Well, $171,183 to be precise, which is a pretty huge final total. AbleGamers, which is a US-based non-profit organisation “dedicated to bringing inclusion and improved quality-of-life to people with disabilities through the power of videogames”, was the first charity to be assigned to a Sixth Guardian Program bundle and has announced the total in a press release.
The charity’s Siege bundle was for defending operator Doc, including a gear set inspired by the charity’s colour scheme, with white, yellow-orange, and grey tones. The bundle kitted Doc out with a new uniform, baseball cap headgear, weapon skin, and charm, which you can check out in the image below.
The bundle cost 1200 R6 credits (with this amount currently priced at $9.99 on Ubisoft’s store), so it looks like thousands of players decided to scoop up the bundle for the op.
📢 Our very first Sixth Guardian Bundle is live now!— Rainbow Six Siege (@Rainbow6Game) December 3, 2020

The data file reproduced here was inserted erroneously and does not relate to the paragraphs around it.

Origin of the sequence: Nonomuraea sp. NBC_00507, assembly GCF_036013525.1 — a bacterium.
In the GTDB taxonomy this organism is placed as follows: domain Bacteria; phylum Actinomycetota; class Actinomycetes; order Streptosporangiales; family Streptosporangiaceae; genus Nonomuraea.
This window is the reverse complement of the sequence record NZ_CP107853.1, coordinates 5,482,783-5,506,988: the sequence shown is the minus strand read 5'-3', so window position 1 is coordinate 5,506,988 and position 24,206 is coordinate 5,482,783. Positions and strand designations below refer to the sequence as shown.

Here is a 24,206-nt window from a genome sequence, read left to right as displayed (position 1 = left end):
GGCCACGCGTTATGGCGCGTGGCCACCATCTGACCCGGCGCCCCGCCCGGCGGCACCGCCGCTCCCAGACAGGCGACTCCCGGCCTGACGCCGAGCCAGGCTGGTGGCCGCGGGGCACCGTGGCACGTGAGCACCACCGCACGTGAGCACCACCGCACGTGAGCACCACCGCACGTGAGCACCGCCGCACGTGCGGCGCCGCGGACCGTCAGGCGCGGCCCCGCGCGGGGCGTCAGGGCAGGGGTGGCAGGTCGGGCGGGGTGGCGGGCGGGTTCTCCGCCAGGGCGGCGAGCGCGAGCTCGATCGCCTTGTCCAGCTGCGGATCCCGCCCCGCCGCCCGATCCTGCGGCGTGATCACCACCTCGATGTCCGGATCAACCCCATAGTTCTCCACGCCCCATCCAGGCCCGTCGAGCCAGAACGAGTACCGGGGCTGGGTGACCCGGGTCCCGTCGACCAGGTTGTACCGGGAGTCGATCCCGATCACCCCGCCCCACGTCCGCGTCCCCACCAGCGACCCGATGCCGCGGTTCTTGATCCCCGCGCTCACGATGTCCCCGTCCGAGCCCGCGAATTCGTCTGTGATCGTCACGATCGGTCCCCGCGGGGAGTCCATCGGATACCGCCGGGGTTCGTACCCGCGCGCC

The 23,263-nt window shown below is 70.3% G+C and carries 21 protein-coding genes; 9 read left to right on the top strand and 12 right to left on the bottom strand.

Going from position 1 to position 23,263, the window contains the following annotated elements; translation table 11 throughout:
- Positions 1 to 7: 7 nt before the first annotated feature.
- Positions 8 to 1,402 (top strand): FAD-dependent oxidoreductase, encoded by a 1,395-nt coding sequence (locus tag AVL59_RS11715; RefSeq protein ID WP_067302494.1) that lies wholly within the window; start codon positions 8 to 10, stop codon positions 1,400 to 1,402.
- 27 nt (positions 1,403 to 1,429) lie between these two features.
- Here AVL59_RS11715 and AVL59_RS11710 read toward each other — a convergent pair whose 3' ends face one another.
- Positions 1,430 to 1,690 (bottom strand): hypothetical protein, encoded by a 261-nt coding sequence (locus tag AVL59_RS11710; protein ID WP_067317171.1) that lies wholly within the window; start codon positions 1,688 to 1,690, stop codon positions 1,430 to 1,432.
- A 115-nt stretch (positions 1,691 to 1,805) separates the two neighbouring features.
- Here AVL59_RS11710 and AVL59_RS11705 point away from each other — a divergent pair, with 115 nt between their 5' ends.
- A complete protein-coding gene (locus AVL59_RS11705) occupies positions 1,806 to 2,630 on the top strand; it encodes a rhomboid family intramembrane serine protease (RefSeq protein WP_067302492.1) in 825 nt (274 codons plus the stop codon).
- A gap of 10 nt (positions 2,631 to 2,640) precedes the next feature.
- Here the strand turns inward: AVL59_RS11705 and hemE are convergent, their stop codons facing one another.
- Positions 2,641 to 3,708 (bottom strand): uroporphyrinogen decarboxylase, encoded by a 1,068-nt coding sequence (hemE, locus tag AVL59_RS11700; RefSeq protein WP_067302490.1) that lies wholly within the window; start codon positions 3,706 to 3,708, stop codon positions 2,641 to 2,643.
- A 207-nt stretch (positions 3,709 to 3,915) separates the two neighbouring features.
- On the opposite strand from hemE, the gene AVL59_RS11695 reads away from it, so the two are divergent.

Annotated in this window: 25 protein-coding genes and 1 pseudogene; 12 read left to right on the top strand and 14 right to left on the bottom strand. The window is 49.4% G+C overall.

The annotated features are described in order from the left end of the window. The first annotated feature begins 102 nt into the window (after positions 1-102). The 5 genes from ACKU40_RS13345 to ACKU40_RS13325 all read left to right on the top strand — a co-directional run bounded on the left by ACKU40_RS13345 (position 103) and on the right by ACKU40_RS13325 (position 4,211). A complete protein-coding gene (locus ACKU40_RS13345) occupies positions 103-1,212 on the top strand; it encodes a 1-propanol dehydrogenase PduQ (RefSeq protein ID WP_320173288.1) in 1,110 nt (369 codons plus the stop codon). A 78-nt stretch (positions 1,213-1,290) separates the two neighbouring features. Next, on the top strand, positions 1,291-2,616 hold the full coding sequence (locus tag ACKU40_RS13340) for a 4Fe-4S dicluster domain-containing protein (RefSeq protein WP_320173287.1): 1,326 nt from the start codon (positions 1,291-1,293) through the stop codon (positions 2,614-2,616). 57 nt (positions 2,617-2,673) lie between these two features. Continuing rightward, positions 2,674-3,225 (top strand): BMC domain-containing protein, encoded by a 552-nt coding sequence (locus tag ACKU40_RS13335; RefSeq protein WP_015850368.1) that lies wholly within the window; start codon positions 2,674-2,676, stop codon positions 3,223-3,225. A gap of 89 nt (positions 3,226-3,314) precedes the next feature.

By buying this set for Doc you will help to directly support the @AbleGamers charity, whose mission is #SoEveryoneCanGame.
Only available until the end of Y5S4 - so make sure to check it out!
🔗 https://t.co/WSRpq6Jasz pic.twitter.com/ZYdj4TfKgr
“We’re delighted with the success of the Sixth Guardian Program’s debut bundle!” says Siege senior community developer Eric Pope. “It’s so exciting to see the Rainbow Six Siege community come together to give so generously to The AbleGamers Charity, and we can’t wait to keep the momentum going with more opportunities for them to contribute to good causes in the future.”
“We love working with Ubisoft Montreal and the greater Ubisoft team to change the world,” says chief operations officer and director of peer counselling for The AbleGamers Charity Steve Spohn. “The community of Rainbow Six Siege supported gamers with disabilities in such a huge way.”We’re grateful to both the players and developers for enabling us to further our mission of making it #SoEveryoneCanGame and be a part of awesome communities like Rainbow Six. We’re excited and hopeful that industry leaders like Ubisoft will continue to support gamers with disabilities both in their games and beyond.”
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